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New tactics in the reservation wars

New tactics in the reservation wars

A list of strategic moves customers can make to snag hard-to-get tables doubles as an idea-starter for operators. • See more Operations articles

Companies like OpenTable and Yelp-owned SeatMe make it easy for customers to make a reservation at your operation. And emerging web-based services like Last Minute Eatin and Rezhound can help them score a table, too.

But now Seattle-based restaurant review aggregation site Urbanspoon is telling its users they have to be even more proactive to get the reservations they really want. As a byproduct, some of the tips the company presents also hint at marketing moves restaurants might make to lure customers into their dining rooms at less-desirable times. If you want to maximize table utilization in your restaurant, take a look at the list below and think about how you could meet some of these reservation seekers half way.

Here are UrbanSpoon’s Top 10 Tips consumers should follow to increase their chances of scoring a coveted reservation in a restaurant like yours:

1. Tweet for your seat. Social media isn't just for finding new dining spots and sharing favorites with friends. In fact, more top restaurants are looking to social media to share exclusive offers with fans and followers and engage with new diners. Restaurants sometimes release last minute tables on their social media accounts. Don't be afraid to send a public message as well. Often a heartfelt story of an anniversary or other event, played out in a public forum, can help secure a spot from a restaurant that wants to be seen accommodating their customers.

2. Membership has its rewards. Credit card companies frequently run special deals and exclusive seatings with top restaurants. Check your statements or call your credit card rewards hotline to inquire about exclusive dining offers.

3. Persistence pays. If every phone call is met with the dreaded busy signal, use multiple lines simultaneously to increase your chances of getting through. Leave messages and be clear that you're open to last minute cancellations. In addition, check online at all hours of the night. Sometimes restaurants will release reservations in the middle of the night so set your alarm and check around 1-2 a.m. for those desired reservations.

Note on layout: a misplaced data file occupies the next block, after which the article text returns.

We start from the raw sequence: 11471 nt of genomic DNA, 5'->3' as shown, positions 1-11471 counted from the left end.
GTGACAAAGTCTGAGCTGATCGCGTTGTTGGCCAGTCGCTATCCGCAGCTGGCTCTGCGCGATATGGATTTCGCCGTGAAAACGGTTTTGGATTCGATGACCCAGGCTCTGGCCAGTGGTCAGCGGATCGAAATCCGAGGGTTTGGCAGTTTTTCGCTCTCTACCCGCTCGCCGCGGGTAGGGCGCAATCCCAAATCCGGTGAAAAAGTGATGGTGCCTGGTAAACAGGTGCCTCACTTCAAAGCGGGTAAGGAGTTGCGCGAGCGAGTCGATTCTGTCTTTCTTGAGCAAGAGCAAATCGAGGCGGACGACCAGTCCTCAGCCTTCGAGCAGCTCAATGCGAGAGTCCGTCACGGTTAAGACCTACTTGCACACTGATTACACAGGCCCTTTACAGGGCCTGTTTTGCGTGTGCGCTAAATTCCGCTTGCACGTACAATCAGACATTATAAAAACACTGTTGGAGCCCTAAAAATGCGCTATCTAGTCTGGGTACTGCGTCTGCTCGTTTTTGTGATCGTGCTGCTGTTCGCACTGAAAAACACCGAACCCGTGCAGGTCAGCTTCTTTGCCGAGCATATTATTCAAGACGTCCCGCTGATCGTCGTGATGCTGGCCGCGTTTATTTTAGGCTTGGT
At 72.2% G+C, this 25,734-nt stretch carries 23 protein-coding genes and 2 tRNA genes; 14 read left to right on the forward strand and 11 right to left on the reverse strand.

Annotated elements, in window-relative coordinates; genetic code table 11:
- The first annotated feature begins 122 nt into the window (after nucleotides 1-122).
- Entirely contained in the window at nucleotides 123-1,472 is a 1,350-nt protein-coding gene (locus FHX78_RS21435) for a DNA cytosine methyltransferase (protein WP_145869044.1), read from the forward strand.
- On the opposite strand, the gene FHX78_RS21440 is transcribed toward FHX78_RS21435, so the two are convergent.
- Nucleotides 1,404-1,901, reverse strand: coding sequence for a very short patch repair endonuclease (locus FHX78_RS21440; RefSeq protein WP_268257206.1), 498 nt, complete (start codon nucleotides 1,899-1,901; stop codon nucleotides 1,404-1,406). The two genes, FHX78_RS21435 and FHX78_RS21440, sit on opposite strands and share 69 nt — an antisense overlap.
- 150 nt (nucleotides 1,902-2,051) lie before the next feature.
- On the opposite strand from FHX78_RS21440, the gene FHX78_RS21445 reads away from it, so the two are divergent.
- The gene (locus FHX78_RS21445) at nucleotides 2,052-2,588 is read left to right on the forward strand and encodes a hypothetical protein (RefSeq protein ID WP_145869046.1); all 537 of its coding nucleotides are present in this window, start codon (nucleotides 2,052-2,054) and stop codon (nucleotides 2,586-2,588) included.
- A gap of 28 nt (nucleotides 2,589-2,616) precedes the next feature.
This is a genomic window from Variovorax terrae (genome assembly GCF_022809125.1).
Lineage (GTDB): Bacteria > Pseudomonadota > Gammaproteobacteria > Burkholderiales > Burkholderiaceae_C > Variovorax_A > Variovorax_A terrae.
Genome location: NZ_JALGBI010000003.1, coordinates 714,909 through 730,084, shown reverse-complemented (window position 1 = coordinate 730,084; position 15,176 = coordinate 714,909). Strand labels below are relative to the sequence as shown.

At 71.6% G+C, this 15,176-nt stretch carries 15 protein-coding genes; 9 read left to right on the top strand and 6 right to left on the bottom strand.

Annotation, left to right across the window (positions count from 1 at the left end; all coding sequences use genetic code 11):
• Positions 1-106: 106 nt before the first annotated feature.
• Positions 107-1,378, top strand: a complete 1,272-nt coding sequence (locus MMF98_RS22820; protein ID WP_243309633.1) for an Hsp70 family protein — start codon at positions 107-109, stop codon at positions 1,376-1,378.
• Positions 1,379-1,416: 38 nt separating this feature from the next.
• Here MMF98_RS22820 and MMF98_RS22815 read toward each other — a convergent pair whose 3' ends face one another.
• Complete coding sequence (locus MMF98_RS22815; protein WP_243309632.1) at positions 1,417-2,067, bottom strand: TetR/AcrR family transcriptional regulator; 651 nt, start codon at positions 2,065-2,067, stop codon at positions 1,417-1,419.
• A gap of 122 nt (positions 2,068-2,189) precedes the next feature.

4. Walk in to book... If all that persistence still leaves you waiting to talk to a live person, stop by the restaurant to inquire about openings. Go early in the day, when the restaurant first opens, or near the end of the night, when it's off-peak hours and you're less likely to encounter a frazzled host.

5. ...and walk in to eat. Usually restaurants will try to accommodate you if 
you're willing to wait. Missed reservations or tables held for VIP guests are released back to the public toward the end of the night. And if the restaurant commits to accommodating you, don't be afraid to check in with the host frequently—ultimately you are responsible for getting your table.

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6. Watch the clock. If you are trying to snag a table as a walk-in, ask the host or hostess when they need the table back. Restaurants often pad reservation times because they don't want to have to kick a diner out. Assure the host you'll be out well in advance of the next booking for the table to increase your chances of being seated.

7. Open minds mean open tables. You're unlikely to snag the hottest ticket in town if you're only willing to dine at 8 p.m. on a Friday or Saturday night. Ask for mid-week reservations or be open to dining at times you'd typically associate with the early bird special or late night munchies. Also, be flexible on where you're willing to sit. Being open to smaller tables, or being seated near the bathroom or kitchen make you more likely to actually get a seat at all.

8. Don't bite the hand that seats you. Being a good tipper is great but don't forget the maître d after you've dined as well. A small thank-you tip on the way out, or inexpensive gift around the holidays will ensure a prime seat the next time you visit.

9. Cozy up to the concierge. Restaurants often hold a few tables for guests of top local hotels and in return, the hotel will recommend the eatery to their guests. If you're traveling, don't hesitate to ask the front desk about that new trendy spot—they might be able to get you in even if your own efforts weren't successful.

10. Sup at the stools. While there might be only one or two spots available at a time, this is still an option for singles or couples that are dining. Not only do most places serve food at the bar, your bartender might be less rushed than the on-duty wait staff.

TAGS: Management
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